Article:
We incubated 2 nmols of IP6 and trace amounts of 3H-IP6 with recombinant mouse His-IP6K1 and separated the reaction products by gel electrophoresis or by SAX-HPLC (Figure 2A,B). The reaction analysed by SAX-HPLC revealed the formation of radiolabeled IP7 and IP8 (Figure 2B). The equivalent enzymatic reaction separated by PAGE revealed the formation of two bands negatively labelled by DAPI (Figure 2A). These negatively stained bands migrated more slowly than IP6 and their migration distance relative to that of the PolyP marker indicated that they likely possess seven and eight phosphate groups, respectively. To verify that the negatively stained bands correspond to IP7 and IP8 generated by IP6K1, we cut 1 cm gel fragments and directly counted their radioactivity. This resulted in the recovery of only 20% of the input radioactivity (Figure 2A). However, dissolving the gel prior to scintillation counting resulted in 80–90% recovery of the input radioactivity (Table 1). In both cases the radioactivity initially contained in the positively stained bands of IP6 was redistributed in the negatively stained bands following IP6K1 enzymatic reactions, demonstrating that these bands correspond to the IP7 and IP8 reaction products (Figure 2A). These studies reveal that IP8 is actually a relatively more abundant reaction product when analysed by PAGE (Table 1), suggesting that SAX-HPLC analyses might selectively degrade IP8 (see below).

Figure 2. PAGE and SAX-HPLC analyses of IP6-Kinase reaction products.

Kinase reactions using recombinant IP6K1 and 2 nmols of IP6 containing trace amounts of 3H-IP6 were run for zero or one hr at 37°C. (A) The reaction products were resolved by PAGE and subjected to DAPI staining. The gel was then cut as indicated and individual pieces subjected to scintillation counting. (B) The reaction products were analyzed by SAX-HPLC. The parallel analysis confirming that the DAPI stained bands on PAGE correspond to IP7 and IP8 as analyzed by SAX-HPLC. Comparison of PAGE and HPLC analyses reveals PAGE separation displays proportionally more efficient recovery of IP8 (see also Table 1).

Table 1. Comparison of inositol pyrophosphate recovery between SAX-HPLC and PAGE technology.

We performed a time course experiment incubating IP5 and IP6 with recombinant His-IP6K1 (Figure 3A). Incubation for merely 10 min at 37°C already leads to the formation of two pyrophosphate species with both substrates. Using IP5 as a substrate, the time course reveals the formation of at least five different inositol pyrophosphate species (Figure 3A and B). Because the structure of IP5-derived inositol pyrophosphates may contain either a diphosphate or triphosphate species [4], we refer to the inositol pyrophosphates derived from IP5 as PP-IP4 to indicate bisdiphosphoinositol tetrakisphosphate and use 2P-IP5, 3P-IP5 etc. to indicate pyrophosphates derived from IP5 containing seven, eight, or more phosphate groups. The fast migrating band generated from IP5 migrates very close to that of IP7, suggesting that this inositol pyrophosphate species likely contains seven phosphate groups (2P-IP5) (Figure 3A) with PP-IP4 remaining undetected by DAPI staining. To verify this assumption we increased the amount of IP5 and IP6 used in our enzymatic reactions to 10 nmols and ran two parallel gels (Figure 3B). Following a 10 min reaction, Toluidine Blue detected the presence of PP-IP4 migrating as expected similarly to IP6. Furthermore the increase in substrate concentration allowed PP-IP4 to also be detected, albeit weakly, by DAPI (Figure 3B). Analysis of the relative intensities between the two staining methods revealed that different inositol pyrophosphate species have different DAPI photobleaching capacity. After a 10 min reaction, via Toluidine Blue PP-IP4 was more intensely stained than 2P-IP5; to the contrary DAPI displayed an opposite staining pattern (Figure 3B). Similarly, analysis of a 120 min reaction revealed that 3P-IP5 is far more capable of photobleaching DAPI than 2P-IP5. Parallel SAX-HPLC and PAGE analyses of His-IP6K1 reactions using trace amounts of 3H-IP5 and cold IP5 as substrate, revealed that the more highly phosphorylated forms of inositol pyrophosphates are dramatically underrepresented by traditional HPLC-based chromatographic techniques (Table 1). These studies indicate, as in the case of IP8, that the SAX-HPLC method results in the selective degradation of some inositol pyrophosphate species (Table 1) (see below).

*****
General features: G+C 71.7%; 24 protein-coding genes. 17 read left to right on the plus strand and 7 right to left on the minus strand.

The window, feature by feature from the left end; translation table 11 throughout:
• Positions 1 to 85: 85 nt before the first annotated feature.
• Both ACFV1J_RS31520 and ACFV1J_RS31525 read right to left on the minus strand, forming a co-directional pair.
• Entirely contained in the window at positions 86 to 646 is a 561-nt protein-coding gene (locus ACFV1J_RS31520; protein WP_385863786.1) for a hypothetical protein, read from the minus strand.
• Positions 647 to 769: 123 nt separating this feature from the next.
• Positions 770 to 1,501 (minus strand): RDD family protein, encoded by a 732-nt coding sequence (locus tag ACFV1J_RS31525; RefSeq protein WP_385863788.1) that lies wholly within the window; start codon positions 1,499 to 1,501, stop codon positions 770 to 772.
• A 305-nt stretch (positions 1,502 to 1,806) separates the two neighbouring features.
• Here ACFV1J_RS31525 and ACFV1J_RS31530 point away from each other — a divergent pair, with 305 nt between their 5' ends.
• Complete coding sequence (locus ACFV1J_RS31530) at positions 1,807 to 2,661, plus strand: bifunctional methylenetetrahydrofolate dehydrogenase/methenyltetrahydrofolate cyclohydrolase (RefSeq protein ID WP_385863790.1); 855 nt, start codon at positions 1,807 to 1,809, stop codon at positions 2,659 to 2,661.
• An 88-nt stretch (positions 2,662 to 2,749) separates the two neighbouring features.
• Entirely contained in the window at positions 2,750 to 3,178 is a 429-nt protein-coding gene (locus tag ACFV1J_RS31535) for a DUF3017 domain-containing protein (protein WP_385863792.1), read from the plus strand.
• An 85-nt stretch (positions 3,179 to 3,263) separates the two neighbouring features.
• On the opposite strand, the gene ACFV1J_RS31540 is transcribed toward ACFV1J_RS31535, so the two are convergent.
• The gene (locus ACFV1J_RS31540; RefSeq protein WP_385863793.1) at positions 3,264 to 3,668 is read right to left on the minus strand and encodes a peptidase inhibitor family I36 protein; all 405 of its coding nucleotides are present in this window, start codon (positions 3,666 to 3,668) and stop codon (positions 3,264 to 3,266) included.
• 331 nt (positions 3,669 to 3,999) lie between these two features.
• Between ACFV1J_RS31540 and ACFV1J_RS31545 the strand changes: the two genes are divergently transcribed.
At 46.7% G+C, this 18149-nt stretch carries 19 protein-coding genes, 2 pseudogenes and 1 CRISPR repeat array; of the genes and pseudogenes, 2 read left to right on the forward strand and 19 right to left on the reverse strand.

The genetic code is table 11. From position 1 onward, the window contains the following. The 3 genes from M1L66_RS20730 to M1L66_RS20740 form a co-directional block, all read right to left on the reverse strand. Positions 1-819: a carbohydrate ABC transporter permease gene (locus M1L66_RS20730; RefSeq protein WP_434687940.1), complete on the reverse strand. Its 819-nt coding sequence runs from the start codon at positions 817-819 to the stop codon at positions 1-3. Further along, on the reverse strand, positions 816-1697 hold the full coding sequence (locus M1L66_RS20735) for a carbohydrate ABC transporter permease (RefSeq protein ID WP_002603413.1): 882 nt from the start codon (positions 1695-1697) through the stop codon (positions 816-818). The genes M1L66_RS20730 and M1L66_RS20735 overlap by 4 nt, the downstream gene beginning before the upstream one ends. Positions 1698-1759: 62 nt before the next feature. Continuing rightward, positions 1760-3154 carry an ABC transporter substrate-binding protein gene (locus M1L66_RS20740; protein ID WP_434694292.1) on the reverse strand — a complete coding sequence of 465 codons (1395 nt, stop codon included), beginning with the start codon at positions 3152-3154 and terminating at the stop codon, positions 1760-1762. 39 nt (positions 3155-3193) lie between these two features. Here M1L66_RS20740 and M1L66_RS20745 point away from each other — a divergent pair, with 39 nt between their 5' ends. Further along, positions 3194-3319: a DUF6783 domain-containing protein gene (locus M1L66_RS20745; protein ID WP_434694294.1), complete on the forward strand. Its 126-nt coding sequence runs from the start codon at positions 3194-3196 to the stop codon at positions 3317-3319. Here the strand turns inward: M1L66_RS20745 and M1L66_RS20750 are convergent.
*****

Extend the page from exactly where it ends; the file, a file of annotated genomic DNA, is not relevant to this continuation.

Figure 3. IP6K1 displays catalytic flexibility and multiple reaction products using both IP5 and IP6 as substrates.

Kinase reactions were performed with recombinant IP6K1 using 2 nmols of IP6 or IP5 as substrate. (A) Time course analyses of reaction products using either IP5 or IP6 as substrate reveal multiple reaction products. (B) Increasing substrate concentrations to 10 nmols allows for the detection of PP-IP4 upon DAPI staining. Results demonstrate the differential ability of different inositol pyrophosphate to induce DAPI photobleaching.